Saturday, October 30, 2010

Halloween Night, 1923

On the morning of November 1, 1923, the seven pupils at the Yankeetown School District trudged their way up Cape Horn Road to find that during the night their schoolhouse had burned down - maybe a kid's dream.

The Yankeetown School District was Bovina Common School District number 9. It was created in the 1830s. The schoolhouse likely was built around the same time but by the 1850s, it was reported that the building was in poor condition. At some point, it probably was replaced or rebuilt. The student population for district 9 hit its peak in the 1850s with 42 pupils. It began dropping steadily so that by the start of the 20th century only about 10 students were enrolled. In 1909, district 9 began sending its students to the Maynard District (district 1), which was about two miles away from the Yankeetown school building. In 1918, the district reopened its school, but after a couple of years was once again sending their students elsewhere.

In 1923, the distrct made one last attempt to run a school, only to have the building burn down on Halloween night. Was it just a coincidence that it happened that night, or was it a Halloween prank that went awry? The reason for the fire was never discussed in the local press. The Catskill Mountain News reported:

Last Thursday morning the schoolhouse at Yankeetown, Bovina, was destroyed by fire of unknown origin. The blaze was discovered about 12:30 by Mrs. Eli Felton, the roof and windows already being gone when discovered. Nothing was saved from the building. The loss was covered by Insurance. It is expected that steps will soon be taken to replace the burned structure.

The district held a box social on November 13 for the benefit of the school. Students finished the school year in the McCumber home on Cape Horn. The district operated a school for one more school year (likely at McCumber's) then again contracted out to District 1 for subsequent years. A replacement school was never built, though the district officially existed until 1967, when the remaining Bovina Common School districts were merged with the Delhi Central School District. And whether it was a poorly extinguished stove, a disgruntled student, a Halloween prankster or something supernatural that led to the destruction of the Yankeetown School will never be known.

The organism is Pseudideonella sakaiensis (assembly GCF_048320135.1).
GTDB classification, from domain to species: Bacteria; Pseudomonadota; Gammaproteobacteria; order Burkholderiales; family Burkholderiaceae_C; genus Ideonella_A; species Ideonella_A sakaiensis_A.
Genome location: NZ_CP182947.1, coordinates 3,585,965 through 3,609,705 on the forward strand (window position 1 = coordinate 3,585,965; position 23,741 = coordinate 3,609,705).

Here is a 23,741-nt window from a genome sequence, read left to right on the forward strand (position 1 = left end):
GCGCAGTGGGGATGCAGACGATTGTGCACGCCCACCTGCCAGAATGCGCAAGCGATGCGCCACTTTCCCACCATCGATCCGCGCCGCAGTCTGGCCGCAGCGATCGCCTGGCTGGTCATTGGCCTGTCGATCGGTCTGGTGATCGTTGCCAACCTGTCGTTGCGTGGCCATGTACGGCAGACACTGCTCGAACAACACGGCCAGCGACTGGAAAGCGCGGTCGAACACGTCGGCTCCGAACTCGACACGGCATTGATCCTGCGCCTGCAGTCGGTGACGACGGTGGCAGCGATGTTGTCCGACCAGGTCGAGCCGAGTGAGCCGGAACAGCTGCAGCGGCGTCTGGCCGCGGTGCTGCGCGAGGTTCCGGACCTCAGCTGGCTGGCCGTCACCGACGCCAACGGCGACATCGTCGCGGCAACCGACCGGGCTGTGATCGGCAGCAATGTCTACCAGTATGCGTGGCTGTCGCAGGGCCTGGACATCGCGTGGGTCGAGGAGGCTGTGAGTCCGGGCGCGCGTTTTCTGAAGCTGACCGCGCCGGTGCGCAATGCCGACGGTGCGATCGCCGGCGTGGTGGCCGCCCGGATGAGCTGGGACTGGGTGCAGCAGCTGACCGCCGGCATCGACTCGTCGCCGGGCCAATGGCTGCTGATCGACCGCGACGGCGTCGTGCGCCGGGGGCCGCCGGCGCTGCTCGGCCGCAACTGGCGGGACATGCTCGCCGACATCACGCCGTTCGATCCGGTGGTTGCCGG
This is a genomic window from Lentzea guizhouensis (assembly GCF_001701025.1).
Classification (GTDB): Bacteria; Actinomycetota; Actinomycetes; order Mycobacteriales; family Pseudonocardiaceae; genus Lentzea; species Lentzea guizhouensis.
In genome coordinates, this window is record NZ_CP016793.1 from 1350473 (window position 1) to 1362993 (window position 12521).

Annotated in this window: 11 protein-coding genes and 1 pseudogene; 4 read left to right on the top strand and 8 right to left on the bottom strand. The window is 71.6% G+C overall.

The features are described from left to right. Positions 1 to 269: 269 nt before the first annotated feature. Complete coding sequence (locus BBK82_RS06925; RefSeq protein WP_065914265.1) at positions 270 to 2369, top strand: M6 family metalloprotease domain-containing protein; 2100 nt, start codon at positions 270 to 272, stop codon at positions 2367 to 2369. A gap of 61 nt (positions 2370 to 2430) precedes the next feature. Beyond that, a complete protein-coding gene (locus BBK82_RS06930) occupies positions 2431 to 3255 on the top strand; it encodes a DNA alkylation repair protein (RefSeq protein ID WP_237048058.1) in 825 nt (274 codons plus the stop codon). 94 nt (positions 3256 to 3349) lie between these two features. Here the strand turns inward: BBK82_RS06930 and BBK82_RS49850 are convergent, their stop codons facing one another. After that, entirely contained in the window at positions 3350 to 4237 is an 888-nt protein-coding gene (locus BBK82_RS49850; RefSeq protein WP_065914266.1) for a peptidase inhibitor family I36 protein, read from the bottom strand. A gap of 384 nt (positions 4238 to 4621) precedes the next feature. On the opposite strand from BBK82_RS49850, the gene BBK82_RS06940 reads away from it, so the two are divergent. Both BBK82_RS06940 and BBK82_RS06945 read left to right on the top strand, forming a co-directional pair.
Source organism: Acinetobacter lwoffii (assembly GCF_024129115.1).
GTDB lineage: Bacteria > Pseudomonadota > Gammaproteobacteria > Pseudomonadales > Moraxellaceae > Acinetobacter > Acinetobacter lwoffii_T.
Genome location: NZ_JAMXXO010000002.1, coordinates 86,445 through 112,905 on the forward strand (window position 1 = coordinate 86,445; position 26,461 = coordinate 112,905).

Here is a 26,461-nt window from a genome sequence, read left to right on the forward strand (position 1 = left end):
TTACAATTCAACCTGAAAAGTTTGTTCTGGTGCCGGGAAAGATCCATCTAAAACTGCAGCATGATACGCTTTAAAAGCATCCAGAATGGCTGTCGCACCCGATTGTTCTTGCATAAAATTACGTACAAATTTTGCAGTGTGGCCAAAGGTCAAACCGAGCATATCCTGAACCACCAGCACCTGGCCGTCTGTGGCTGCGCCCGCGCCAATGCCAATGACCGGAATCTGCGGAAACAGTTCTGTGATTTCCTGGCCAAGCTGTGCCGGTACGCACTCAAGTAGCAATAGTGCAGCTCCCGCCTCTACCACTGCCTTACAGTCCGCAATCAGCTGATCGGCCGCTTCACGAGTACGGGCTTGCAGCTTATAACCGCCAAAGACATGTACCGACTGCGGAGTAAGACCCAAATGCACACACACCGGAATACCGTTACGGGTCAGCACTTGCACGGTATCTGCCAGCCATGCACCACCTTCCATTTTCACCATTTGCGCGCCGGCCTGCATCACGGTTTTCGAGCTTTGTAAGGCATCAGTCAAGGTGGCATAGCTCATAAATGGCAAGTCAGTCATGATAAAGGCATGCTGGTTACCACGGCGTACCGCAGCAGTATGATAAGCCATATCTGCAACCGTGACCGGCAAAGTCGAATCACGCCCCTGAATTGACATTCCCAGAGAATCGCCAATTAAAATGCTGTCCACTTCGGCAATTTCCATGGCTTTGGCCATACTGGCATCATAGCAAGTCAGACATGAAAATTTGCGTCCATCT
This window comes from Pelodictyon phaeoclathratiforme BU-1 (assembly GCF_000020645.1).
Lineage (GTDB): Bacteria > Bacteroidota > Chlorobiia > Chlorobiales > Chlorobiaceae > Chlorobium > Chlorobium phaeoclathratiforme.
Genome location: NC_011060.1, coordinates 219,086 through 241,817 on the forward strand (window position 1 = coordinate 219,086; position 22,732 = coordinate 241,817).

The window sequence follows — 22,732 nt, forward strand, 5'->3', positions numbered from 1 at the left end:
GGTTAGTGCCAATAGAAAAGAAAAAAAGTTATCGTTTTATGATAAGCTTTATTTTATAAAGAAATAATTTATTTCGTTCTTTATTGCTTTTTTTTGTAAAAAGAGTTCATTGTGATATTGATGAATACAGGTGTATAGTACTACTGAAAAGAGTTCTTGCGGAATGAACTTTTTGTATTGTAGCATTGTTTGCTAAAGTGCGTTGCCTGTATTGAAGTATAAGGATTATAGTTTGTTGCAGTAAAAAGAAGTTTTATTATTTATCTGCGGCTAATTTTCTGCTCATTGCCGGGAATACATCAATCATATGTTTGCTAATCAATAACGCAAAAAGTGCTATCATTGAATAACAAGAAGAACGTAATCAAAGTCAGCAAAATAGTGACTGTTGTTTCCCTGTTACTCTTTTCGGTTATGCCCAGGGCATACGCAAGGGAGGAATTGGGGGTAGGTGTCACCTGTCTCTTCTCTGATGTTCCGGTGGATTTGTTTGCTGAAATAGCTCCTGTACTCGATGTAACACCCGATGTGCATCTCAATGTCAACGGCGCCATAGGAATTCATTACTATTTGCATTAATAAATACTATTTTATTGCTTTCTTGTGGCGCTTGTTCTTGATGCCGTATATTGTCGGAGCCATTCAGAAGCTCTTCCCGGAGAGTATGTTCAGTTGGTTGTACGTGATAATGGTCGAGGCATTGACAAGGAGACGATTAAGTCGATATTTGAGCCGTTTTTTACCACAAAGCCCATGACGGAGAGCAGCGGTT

This picture was provided by the late Anna Hobbie Lounsbury. She was told that it is a picture of the Yankeetown Schoolhouse. It is believed to be the only photograph in existence of this Bovina school.

Saturday, October 23, 2010

Gladstones and Biggars Clash with the Bovina A.P. Church

On July 10, 1834, Thomas Gladstone, the son of Robert Gladstone and Ann Ray was married to Margaret Biggar, daughter of Robert Biggar and Margaret Kyle. Part of the wedding celebration included dancing at the home of the groom's father, Robert Gladstone. The people involved with this celebration, including both fathers of the couple, found themselves in hot water with the elders of the Bovina Associate Presbyterian Church Session. This clash led to people choosing dancing over membership in the church.

The Associate Presbyterian Church had held that dancing was "contrary to the principles of our Church and the solemn obligation Christians come under both at Baptism and at the Lord’s Table." It was considered to be a violation of the seventh commandment concerning adultery and was seen as corrupting the morals of youth and exposing them to temptation. In April 1834, it was noted by the Bovina session that several families belonging to the Congregation held dances the previous winter and "enticed young people to join with them in their folly." The Elders made it very clear that anyone found encouraging dancing would be dealt with according to the rules of the church.

So when word reached elders within days of the Gladstone/Biggar wedding that there had been dancing, two elders were appointed to converse with Robert Gladstone about this. Gladstone dutifully came to the September 11 session meeting but instead of professing sin and requesting forgiveness, as was usual in most cases, he clashed with the moderator, Reverend John Graham. He "spoke in a very unbecoming and insulting manner" to the reverend. Graham tried to explain to Gladstone why allowing dancing at his son's wedding was sinful and to show him passages of scripture and the statement in the church's book of discipline concerning dancing. Gladstone became angry and, exclaiming "superstition, superstition,' stormed out of the meeting. The elders decided they better talk to everyone involved with the dancing at the wedding.

Twelve people were summoned to the October 25 session meeting to answer to the charge of dancing. Several members of the Gladstone family came, including Robert and his wife Ann, their son Thomas, and their new daughter-in-law, Margaret. Several of the guests came, including Archibald Elliott and his wife, Walter Oliver, Thomas Scott and Betsy Turnbull. Also attending was the bride's father, Robert Biggar. When each person was asked whether he or she "preferred church privileges to dancing," all answered that they would not give up dancing. Biggar handed in a paper entitled "A Scriptural Warrant for Dancing." The session read it and considered that it contained "perversions of scripture." The elders agreed that these persons and others who felt the same about dancing would be kept back from communion in the church.